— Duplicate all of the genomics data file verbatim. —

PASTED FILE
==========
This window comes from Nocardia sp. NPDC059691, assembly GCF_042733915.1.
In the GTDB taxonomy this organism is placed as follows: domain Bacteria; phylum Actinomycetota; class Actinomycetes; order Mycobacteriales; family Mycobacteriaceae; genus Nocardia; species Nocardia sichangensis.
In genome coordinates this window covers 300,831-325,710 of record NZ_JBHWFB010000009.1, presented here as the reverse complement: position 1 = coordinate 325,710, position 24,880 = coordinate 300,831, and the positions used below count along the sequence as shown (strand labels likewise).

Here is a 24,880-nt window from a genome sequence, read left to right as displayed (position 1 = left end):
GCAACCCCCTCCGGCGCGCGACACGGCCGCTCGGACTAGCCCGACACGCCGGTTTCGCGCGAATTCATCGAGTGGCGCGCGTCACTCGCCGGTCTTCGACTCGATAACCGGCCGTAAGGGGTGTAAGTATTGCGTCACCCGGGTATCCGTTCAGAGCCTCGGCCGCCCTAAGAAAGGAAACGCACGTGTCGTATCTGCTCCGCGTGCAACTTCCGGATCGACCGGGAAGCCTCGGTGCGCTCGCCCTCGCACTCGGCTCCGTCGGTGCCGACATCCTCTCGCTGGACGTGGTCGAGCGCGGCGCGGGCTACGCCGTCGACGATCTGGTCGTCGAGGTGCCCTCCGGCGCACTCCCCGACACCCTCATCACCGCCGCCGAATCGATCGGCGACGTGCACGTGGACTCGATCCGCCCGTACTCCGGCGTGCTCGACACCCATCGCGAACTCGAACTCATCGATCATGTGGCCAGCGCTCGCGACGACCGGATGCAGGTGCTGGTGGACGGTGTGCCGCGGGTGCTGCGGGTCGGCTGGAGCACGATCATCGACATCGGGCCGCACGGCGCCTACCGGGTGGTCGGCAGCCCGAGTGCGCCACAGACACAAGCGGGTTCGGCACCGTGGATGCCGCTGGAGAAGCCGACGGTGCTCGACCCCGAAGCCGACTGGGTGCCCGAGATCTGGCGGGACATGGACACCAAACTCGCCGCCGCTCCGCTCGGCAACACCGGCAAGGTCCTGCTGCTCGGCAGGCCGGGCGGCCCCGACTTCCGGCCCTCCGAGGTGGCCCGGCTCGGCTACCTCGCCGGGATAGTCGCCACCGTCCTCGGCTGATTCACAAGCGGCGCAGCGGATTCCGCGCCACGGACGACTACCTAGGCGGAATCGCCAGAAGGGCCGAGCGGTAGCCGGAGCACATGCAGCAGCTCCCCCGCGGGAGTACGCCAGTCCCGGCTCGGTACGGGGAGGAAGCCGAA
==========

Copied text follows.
This window comes from Nocardia sp. NPDC059691, assembly GCF_042733915.1.
In the GTDB taxonomy this organism is placed as follows: domain Bacteria; phylum Actinomycetota; class Actinomycetes; order Mycobacteriales; family Mycobacteriaceae; genus Nocardia; species Nocardia sichangensis.
In genome coordinates this window covers 300,831-325,710 of record NZ_JBHWFB010000009.1, presented here as the reverse complement: position 1 = coordinate 325,710, position 24,880 = coordinate 300,831, and the positions used below count along the sequence as shown (strand labels likewise).

Here is a 24,880-nt window from a genome sequence, read left to right as displayed (position 1 = left end):
GCAACCCCCTCCGGCGCGCGACACGGCCGCTCGGACTAGCCCGACACGCCGGTTTCGCGCGAATTCATCGAGTGGCGCGCGTCACTCGCCGGTCTTCGACTCGATAACCGGCCGTAAGGGGTGTAAGTATTGCGTCACCCGGGTATCCGTTCAGAGCCTCGGCCGCCCTAAGAAAGGAAACGCACGTGTCGTATCTGCTCCGCGTGCAACTTCCGGATCGACCGGGAAGCCTCGGTGCGCTCGCCCTCGCACTCGGCTCCGTCGGTGCCGACATCCTCTCGCTGGACGTGGTCGAGCGCGGCGCGGGCTACGCCGTCGACGATCTGGTCGTCGAGGTGCCCTCCGGCGCACTCCCCGACACCCTCATCACCGCCGCCGAATCGATCGGCGACGTGCACGTGGACTCGATCCGCCCGTACTCCGGCGTGCTCGACACCCATCGCGAACTCGAACTCATCGATCATGTGGCCAGCGCTCGCGACGACCGGATGCAGGTGCTGGTGGACGGTGTGCCGCGGGTGCTGCGGGTCGGCTGGAGCACGATCATCGACATCGGGCCGCACGGCGCCTACCGGGTGGTCGGCAGCCCGAGTGCGCCACAGACACAAGCGGGTTCGGCACCGTGGATGCCGCTGGAGAAGCCGACGGTGCTCGACCCCGAAGCCGACTGGGTGCCCGAGATCTGGCGGGACATGGACACCAAACTCGCCGCCGCTCCGCTCGGCAACACCGGCAAGGTCCTGCTGCTCGGCAGGCCGGGCGGCCCCGACTTCCGGCCCTCCGAGGTGGCCCGGCTCGGCTACCTCGCCGGGATAGTCGCCACCGTCCTCGGCTGATTCACAAGCGGCGCAGCGGATTCCGCGCCACGGACGACTACCTAGGCGGAATCGCCAGAAGGGCCGAGCGGTAGCCGGAGCACATGCAGCAGCTCCCCCGCGGGAGTACGCCAGTCCCGGCTCGGTACGGGGAGGAAGCCGAA